Reviving up our Eucharistic devotion PDF Print E-mail
Saturday, 28 May 2016 14:15

REFLECTION

BY FR. ROY CIMAGALA

 

With the celebration of Solemnity of Body and Blood of Christ, we are reminded to  grow continually in our  Eucharistic devotion. May we go to Holy Mass and receive communion more often. May we make frequent visits to the Blessed Sacrament. May we spread the Eucharistic piety.

We should not take this duty for granted. Many are the elements now that tend to deaden our belief and devotion to this most important reality of our earthly life.

A cursory look at how the Eucharist is celebrated in many places today can readily reveal that it has practically become banal and stale. In the first place, only old pious women seem to be regular at attending it. Other than them, many of those who are there look as if they are merely complying with some religious duties or social expectations. In other words, the Eucharist has lost its universal, immediate appeal proper to it.

There are indications that its celebration seems to be propped up only by some sentimental hymns or by the oratorical skills or theatre gimmickry of the priest-presider. When asked about the reason for going to Mass, many people, especially the youth, give out those rationales.

We need to rekindle our Eucharistic amazement and to intensify our Eucharistic piety, since in the Eucharist we really have Christ with us and he offers himself as food for our earthly journey toward eternal life.

Obviously for this devotion to keep going and growing, we need to grow in faith also, a faith that should be expressed always in deeds of hope and charity.

If we truly have faith and love in the Holy Eucharist, if

we are truly Eucharistic souls, then we cannot help but be intensely and abidingly apostolic souls as well.

In fact, we need to be most zealous in our apostolate, since it actually is a duty incumbent on all Christian believers to have and to keep burning all throughout their lives, making use of all the situations and circumstances we may find ourselves in.

Everytime we hear Mass, receive Holy Communion or visit the Blessed Sacrament, we should remember those final and most heart-felt words of Christ to his apostles: “Go into all the world and preach the gospel to the whole creation…” (Mk 16,15)

These words clearly indicate how Christ wants his work of redemption to continue. This time it will be carried out as a joint effort between him and us. While we are first of all the object of his redemptive work, we also become the subject of such work with him.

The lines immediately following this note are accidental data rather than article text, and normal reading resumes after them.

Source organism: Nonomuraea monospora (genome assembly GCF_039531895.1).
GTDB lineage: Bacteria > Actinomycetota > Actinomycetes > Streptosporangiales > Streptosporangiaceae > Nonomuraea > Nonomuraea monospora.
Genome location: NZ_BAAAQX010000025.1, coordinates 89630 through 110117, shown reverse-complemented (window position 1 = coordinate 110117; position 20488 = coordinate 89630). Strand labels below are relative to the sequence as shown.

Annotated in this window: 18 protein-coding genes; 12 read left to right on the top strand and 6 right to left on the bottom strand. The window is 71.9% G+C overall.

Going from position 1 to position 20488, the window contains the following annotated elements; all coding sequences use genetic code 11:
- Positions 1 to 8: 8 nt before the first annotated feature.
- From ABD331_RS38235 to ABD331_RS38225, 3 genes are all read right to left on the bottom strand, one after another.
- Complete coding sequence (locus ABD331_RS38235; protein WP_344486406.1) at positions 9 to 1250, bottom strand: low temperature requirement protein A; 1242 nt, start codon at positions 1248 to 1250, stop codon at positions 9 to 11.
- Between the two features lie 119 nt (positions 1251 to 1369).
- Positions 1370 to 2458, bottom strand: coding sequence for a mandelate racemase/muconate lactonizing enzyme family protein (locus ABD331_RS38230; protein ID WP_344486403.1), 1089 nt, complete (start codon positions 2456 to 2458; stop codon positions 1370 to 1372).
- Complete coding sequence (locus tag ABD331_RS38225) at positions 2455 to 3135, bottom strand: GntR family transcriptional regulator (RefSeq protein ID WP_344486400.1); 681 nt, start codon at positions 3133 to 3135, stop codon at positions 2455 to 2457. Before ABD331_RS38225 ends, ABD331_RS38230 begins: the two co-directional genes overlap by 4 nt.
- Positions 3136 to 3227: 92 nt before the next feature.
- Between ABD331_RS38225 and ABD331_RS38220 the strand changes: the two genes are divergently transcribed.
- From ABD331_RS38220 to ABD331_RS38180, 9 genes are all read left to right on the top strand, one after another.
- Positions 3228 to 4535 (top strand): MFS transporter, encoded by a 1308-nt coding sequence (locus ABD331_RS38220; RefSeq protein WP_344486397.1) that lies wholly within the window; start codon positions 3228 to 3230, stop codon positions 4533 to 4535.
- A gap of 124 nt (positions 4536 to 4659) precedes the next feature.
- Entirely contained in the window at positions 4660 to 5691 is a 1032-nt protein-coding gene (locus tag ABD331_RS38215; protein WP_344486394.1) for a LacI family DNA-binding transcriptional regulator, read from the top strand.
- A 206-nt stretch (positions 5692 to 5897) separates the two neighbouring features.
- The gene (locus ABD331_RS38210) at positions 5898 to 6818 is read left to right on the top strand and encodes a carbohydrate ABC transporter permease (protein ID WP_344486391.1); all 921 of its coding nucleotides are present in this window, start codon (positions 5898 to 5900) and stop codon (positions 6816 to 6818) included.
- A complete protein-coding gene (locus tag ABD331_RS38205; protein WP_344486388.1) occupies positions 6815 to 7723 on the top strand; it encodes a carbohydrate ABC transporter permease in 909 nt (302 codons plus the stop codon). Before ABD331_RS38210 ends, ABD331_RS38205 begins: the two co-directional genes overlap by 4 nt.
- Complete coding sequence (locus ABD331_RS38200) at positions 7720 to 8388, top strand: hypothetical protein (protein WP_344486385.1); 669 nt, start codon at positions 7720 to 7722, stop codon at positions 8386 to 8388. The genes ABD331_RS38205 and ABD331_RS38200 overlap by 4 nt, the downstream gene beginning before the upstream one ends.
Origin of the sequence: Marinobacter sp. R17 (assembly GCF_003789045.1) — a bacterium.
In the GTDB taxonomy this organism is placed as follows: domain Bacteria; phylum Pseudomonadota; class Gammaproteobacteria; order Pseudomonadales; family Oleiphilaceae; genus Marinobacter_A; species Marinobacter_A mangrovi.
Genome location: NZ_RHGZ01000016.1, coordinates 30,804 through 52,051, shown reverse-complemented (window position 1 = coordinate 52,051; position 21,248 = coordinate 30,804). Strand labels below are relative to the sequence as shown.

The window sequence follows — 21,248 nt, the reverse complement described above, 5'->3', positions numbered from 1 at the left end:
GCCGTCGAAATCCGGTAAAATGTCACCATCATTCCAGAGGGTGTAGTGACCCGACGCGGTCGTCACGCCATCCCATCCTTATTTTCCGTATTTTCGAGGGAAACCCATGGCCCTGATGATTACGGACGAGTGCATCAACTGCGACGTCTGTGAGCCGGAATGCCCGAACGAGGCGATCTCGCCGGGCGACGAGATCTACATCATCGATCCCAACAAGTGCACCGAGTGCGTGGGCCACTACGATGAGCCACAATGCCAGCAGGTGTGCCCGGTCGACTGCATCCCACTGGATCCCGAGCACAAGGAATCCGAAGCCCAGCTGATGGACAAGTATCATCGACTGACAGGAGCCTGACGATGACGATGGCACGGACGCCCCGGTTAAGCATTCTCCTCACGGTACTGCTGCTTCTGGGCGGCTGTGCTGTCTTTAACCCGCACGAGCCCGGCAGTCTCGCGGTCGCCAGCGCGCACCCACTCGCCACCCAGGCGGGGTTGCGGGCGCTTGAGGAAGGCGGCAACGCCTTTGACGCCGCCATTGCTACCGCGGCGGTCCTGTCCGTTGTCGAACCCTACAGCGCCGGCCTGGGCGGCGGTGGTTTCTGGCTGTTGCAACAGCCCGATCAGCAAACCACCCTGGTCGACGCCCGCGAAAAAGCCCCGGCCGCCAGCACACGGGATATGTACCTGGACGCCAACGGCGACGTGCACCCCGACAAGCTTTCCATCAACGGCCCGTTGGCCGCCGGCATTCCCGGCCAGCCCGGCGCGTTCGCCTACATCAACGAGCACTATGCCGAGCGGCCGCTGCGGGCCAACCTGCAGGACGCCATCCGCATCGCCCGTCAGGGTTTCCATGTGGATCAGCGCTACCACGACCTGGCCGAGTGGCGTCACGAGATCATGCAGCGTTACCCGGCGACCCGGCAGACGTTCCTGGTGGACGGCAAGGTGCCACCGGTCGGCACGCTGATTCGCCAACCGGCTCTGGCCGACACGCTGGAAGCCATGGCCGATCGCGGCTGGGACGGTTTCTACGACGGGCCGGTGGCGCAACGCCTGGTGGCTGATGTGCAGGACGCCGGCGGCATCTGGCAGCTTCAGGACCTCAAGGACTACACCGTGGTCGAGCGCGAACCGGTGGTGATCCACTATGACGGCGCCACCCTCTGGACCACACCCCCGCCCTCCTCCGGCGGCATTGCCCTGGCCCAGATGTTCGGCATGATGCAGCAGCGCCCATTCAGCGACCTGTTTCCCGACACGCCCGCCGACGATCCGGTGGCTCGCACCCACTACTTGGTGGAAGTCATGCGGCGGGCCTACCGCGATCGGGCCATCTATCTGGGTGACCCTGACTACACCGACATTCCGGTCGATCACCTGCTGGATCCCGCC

We also have to realize that we have in our hands a tremendous and delicate treasure that we need to take extreme care of.

This is a challenge actually to everyone, though certainlythe leading role falls on the bishops, priests and other religious  persons. We need to give more attention to this responsibility so that the devotion can truly mature and produce fruits not only for the individuals but also for the whole of society.

Truth is many people have complained that in spite of our supposedly Christian background and culture, our society is still wracked with all sorts of shameful anomalies in its different sectors and levels. We need to have more consistency between what we profess to believe, and what we do in our business and politics, etc.

We need to understand and live the intrinsic link between the Eucharistic adoration and its social consequences. Our personal encounter with the Lord in the Eucharist should strengthen our social mission contained in it.

I remember Pope Emeritus Benedict saying, “The Eucharist seeks to break down not only the walls that separate the Lord andourselves, but also and especially the walls that separate us from one another.”

These are nice words that certainly convey a deep insight about the mystery of the Eucharist. The challenge now is how to make everyone aware of this reality. We the clergy have to demonstrate and act this out ourselves first before we can dare to convince the others. But everyone has to do his part.

Little things count a lot here. The care and devotion we give when we kneel or genuflect before the Blessed Sacrament, for example, can already go a long way in helping us enter deep into

Christ’s presence and into the lives of people.

This will be an entering that goes beyond our psychological, temperamental or social and cultural conditionings. It will be an entering that is led by faith and love. It will enable us to savor Christ’s presence and people’s lives in a manner that beggars description.